Note that the dual map $L^*$ defines the generator of quantum evolution in the Heisenberg picture

\begin{equation} L^*(X) = i[H,X] + \Phi^*(X) - \frac 12 \{ \Phi^*(\mathbb{I}_n),X\} \ , \tag{4.8} \end{equation}

or using the Kraus representation (\ref{kr})

\begin{equation}\label{} L^*(X) = i[H,X] + \frac 12 \sum_k \left( [V^\dagger_k,X V_k] + [V_k^\dagger X,V_k] \right) \ . \tag{4.9} \end{equation}

Let us consider simple examples of Markovian semigroups $\Lambda_t$ and corresponding generators $L$.

### Example 4

Suppose that $\Phi : \Mn \ra \Mn$ is a quantum channel such that $\Phi$ is a CP projector, i.e. $\Phi^2=\Phi$, and consider

\begin{equation} \label{L-Phi} L = \gamma (\Phi - \mathbb{1}_n)\ , \tag{4.10} \end{equation}

where $\gamma >0$ and we have assumed $H=0$. One finds the corresponding solution

\begin{eqnarray} \Lambda_t &=& e^{tL} = e^{-\gamma t} e^{\gamma t\Phi} = e^{-\gamma t} \left( \mathbb{1}_n + \gamma t \Phi + \frac 12 (\gamma t)^2 \Phi + \ldots \right) \nonumber \\ &=& e^{-\gamma t} \mathbb{1}_n + (1-e^{-\gamma t}) \Phi\ , \tag{4.11} \end{eqnarray}

that is, $\Lambda_t$ is a convex combination of two quantum channels: $\mathbb{1}_n$ and $\Phi$. A typical example of a completely positive projector is given by

\begin{equation} \Phi(\rho) = \sum_{k=1}^n P_k \rho P_{k}\ , \tag{4.12} \end{equation}

where $P_k = |k \rangle \langle k|$, i.e. $\Phi$ projects $\rho$ onto the diagonal: $\Phi(\rho) = \sum_k \rho_{kk} P_k$. Hence

\begin{eqnarray} \rho_t = e^{-\gamma t} \rho + (1-e^{-\gamma t}) \sum_{k=1}^n P_k \rho\, P_{k} \ , \tag{4.13} \end{eqnarray}

which shows that diagonal elements $\rho_{kk}$ remain invariant and off-diagonal $\rho_{kl}$ are multiplied by the damping factor $e^{-\gamma t}$. It is, therefore, clear that these dynamics describe pure decoherence with respect to an orthonormal basis $\{|1\rangle,\ldots,|n\rangle \}$.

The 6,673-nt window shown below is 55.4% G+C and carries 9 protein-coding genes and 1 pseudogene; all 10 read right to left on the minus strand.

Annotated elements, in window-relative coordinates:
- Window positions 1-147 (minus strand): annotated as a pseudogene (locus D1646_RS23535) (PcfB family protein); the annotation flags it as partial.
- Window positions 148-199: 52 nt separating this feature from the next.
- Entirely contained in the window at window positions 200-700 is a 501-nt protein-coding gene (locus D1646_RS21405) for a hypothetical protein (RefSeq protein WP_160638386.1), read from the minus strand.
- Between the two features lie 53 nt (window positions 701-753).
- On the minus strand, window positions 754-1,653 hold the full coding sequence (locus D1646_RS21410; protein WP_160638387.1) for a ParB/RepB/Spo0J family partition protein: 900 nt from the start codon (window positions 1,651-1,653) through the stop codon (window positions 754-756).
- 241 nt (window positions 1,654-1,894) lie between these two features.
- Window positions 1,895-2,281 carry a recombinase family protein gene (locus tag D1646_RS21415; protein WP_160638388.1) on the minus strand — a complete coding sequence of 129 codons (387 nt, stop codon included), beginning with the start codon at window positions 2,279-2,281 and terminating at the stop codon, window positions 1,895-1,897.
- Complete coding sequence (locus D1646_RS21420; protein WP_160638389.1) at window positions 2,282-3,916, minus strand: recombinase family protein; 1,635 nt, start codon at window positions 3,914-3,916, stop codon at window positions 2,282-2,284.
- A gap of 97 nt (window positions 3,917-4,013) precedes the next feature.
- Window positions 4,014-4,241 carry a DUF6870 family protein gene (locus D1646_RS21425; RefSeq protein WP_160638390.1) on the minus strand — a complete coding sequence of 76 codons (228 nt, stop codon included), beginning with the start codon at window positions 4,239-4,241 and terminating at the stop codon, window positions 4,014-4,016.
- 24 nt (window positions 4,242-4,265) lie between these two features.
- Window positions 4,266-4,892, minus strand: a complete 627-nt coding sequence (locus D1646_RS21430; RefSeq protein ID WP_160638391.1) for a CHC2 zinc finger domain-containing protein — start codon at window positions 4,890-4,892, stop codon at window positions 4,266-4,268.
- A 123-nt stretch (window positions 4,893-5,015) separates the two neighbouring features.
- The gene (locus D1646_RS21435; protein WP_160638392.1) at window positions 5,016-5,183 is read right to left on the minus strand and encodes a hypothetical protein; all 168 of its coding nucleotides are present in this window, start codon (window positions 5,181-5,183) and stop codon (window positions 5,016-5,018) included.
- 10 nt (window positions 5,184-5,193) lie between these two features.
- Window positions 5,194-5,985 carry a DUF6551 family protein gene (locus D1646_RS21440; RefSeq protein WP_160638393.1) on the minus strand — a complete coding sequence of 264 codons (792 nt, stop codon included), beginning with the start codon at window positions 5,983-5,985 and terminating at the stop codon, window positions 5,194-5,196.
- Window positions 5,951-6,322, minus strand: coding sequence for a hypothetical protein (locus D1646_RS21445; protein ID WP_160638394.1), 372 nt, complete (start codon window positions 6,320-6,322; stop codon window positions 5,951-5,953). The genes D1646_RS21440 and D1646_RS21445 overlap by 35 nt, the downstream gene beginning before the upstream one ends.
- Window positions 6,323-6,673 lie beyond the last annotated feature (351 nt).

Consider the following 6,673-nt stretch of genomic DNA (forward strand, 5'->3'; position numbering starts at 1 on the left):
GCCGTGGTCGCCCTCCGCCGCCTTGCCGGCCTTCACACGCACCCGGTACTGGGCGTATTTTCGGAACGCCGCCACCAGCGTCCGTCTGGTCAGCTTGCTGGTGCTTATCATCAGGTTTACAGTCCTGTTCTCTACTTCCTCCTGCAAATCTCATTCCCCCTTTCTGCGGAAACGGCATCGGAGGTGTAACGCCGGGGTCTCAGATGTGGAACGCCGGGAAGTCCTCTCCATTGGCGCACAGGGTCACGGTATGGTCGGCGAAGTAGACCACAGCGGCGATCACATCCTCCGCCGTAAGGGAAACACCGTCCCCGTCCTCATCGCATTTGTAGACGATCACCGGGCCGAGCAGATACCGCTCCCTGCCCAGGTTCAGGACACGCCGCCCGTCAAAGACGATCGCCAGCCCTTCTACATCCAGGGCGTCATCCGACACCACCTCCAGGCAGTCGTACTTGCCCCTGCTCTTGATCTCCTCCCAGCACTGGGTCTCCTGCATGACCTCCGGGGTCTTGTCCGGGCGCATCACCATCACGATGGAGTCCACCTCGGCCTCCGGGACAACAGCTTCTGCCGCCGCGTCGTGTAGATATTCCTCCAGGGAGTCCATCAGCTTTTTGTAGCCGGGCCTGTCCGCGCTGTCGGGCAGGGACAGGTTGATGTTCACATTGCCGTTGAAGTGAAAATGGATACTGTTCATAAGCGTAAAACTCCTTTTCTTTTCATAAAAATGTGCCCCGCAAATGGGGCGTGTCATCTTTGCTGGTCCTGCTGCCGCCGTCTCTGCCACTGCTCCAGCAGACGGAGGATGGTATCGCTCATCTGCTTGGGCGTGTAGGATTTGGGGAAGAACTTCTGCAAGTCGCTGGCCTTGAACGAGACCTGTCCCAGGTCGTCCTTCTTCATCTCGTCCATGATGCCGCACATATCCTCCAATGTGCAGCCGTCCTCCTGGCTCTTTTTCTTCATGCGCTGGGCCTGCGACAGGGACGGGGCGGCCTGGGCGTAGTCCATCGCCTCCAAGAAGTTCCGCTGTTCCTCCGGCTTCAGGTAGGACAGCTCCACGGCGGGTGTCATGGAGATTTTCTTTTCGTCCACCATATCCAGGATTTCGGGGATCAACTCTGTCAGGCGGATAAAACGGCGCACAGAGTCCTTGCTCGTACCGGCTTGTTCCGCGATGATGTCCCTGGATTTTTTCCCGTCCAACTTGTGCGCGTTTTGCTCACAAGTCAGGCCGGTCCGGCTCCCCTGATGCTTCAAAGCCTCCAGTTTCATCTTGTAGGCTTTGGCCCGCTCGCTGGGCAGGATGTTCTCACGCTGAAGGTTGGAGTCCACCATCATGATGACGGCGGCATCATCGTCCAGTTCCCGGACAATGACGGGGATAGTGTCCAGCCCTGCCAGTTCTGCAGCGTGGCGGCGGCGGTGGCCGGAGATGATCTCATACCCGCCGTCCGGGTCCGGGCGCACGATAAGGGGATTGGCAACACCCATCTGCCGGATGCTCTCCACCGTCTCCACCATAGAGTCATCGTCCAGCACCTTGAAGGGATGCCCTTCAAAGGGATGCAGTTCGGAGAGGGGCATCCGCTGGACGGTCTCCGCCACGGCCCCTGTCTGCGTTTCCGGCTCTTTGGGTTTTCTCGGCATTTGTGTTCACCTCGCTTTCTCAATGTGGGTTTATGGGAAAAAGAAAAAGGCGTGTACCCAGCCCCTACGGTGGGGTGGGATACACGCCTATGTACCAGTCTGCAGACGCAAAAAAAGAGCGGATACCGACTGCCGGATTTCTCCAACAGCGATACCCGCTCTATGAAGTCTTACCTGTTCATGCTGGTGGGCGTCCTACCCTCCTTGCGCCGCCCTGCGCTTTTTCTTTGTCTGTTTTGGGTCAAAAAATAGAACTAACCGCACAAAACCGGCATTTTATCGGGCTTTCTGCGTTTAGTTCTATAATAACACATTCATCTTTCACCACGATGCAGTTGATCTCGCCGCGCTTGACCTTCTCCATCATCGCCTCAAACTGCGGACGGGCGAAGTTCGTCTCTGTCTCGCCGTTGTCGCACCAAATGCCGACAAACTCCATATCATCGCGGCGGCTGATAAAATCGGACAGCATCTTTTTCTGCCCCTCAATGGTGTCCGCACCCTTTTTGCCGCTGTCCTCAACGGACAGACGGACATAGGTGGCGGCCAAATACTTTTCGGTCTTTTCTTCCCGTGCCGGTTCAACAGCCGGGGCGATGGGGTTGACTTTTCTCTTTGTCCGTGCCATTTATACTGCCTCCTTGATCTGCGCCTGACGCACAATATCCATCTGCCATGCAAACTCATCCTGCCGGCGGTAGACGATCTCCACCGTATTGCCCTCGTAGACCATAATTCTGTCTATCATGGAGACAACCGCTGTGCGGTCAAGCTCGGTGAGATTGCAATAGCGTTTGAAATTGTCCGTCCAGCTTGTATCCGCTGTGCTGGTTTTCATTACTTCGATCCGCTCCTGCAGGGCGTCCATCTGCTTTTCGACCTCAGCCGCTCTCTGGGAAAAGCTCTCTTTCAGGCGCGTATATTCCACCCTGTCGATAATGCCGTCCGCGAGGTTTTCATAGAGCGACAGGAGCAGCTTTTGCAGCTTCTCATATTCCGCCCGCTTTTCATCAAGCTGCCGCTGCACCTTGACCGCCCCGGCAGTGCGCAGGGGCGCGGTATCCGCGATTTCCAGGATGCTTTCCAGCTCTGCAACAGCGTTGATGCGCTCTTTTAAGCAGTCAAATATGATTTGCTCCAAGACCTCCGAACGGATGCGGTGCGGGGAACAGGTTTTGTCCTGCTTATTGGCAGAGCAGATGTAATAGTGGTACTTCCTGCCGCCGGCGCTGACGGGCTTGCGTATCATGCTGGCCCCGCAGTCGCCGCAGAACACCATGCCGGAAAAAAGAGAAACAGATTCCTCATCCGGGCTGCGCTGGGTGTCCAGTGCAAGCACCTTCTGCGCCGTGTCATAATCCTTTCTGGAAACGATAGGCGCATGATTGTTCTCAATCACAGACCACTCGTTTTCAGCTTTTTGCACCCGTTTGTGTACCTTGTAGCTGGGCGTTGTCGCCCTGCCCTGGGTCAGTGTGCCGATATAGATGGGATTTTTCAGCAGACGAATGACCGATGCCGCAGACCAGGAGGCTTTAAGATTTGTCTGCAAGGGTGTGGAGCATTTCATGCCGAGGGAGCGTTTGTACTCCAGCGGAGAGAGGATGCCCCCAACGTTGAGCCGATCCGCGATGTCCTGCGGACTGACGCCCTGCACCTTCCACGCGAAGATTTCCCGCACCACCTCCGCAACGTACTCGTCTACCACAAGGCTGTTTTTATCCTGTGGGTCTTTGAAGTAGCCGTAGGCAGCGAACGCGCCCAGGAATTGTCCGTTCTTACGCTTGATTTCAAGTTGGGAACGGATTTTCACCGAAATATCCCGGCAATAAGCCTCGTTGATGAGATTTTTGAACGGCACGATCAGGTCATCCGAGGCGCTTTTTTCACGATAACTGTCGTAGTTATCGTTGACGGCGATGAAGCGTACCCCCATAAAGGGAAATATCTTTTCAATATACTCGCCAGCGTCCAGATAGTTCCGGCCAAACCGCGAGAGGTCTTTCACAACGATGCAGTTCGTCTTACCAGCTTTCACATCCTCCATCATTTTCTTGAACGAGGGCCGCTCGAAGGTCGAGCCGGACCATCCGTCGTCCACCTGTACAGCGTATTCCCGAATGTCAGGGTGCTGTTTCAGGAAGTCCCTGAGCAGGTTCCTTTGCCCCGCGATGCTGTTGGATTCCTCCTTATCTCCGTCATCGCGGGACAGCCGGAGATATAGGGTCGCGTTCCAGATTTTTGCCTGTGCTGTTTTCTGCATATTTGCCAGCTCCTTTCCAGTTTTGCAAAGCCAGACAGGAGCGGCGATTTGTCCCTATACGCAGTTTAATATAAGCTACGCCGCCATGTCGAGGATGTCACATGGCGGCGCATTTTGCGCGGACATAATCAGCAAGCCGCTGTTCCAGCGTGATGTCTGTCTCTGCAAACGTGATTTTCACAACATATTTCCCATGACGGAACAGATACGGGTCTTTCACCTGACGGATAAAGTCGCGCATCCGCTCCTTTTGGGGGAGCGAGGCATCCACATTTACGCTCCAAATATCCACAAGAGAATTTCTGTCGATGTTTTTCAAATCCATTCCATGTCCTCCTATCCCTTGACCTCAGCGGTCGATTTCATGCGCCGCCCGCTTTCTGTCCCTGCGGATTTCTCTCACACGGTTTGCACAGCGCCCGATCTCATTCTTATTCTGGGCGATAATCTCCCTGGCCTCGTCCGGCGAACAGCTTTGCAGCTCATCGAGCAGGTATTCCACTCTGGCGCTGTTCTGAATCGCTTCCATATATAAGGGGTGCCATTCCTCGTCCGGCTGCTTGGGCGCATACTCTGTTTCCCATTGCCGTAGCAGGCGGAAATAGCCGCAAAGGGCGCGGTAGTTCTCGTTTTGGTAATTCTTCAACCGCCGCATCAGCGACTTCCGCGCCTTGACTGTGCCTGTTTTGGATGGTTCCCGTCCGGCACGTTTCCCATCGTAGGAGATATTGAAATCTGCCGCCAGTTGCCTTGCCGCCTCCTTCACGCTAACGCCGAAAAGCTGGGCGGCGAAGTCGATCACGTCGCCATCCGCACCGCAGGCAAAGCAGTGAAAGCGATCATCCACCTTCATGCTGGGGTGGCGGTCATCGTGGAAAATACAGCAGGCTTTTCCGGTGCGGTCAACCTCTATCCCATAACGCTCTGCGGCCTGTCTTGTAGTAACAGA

### Example 5

Suppose that $\Phi : \Mn \ra \Mn$ is a quantum channel such that $\Phi^2=\mathbb{1}_n$ and consider $L$ defined by (\ref{L-Phi}). One finds the corresponding solution

\begin{eqnarray} \Lambda_t &=& e^{tL} = e^{-\gamma t} e^{\gamma t \Phi} = e^{-\gamma t} \left( \mathbb{1}_n + \gamma t \Phi + \frac 12 (\gamma t)^2 \mathbb{1}_n + \frac{1}{3!} (\gamma t)^3 \Phi + \ldots \right) \nonumber \\ &=& e^{-\gamma t} \Big[ \cosh(\gamma t) \mathbb{1}_n + \sinh(\gamma t) \Phi \Big]\ , \end{eqnarray}

or equivalently

\begin{equation} \Lambda_t = \frac 12 ( 1+ e^{-2\gamma t}) \mathbb{1}_n + \frac 12 (1- e^{-2\gamma t}) \Phi\ , \end{equation}

which is another convex combination of $\mathbb{1}_n$ and $\Phi$. To illustrate this class consider $n=2$ and let $\Phi(\rho) = \sigma_z \rho \sigma_z$ which gives rise to the following generator \begin{equation} L(\rho) = \gamma ( \sigma_z \rho \sigma_z - \rho)\ . \end{equation}

One finds $\, \Phi^2(\rho) = \sigma_z(\sigma_z \rho \sigma_z)\sigma_z = \rho$ and hence the corresponding evolution is given by

\begin{equation} \rho_t = \Lambda_t(\rho) = \frac 12 ( 1+ e^{-2\gamma t})\, \rho + \frac 12 ( 1- e^{-2\gamma t})\, \sigma_z \rho \sigma_z\ . \end{equation}

Again this corresponds to a pure decoherence: $\rho_{12} \ra e^{-2 \gamma t}\rho_{12}$ while the diagonal elements $\rho_{11}$ and $\rho_{22}$ remain invariant.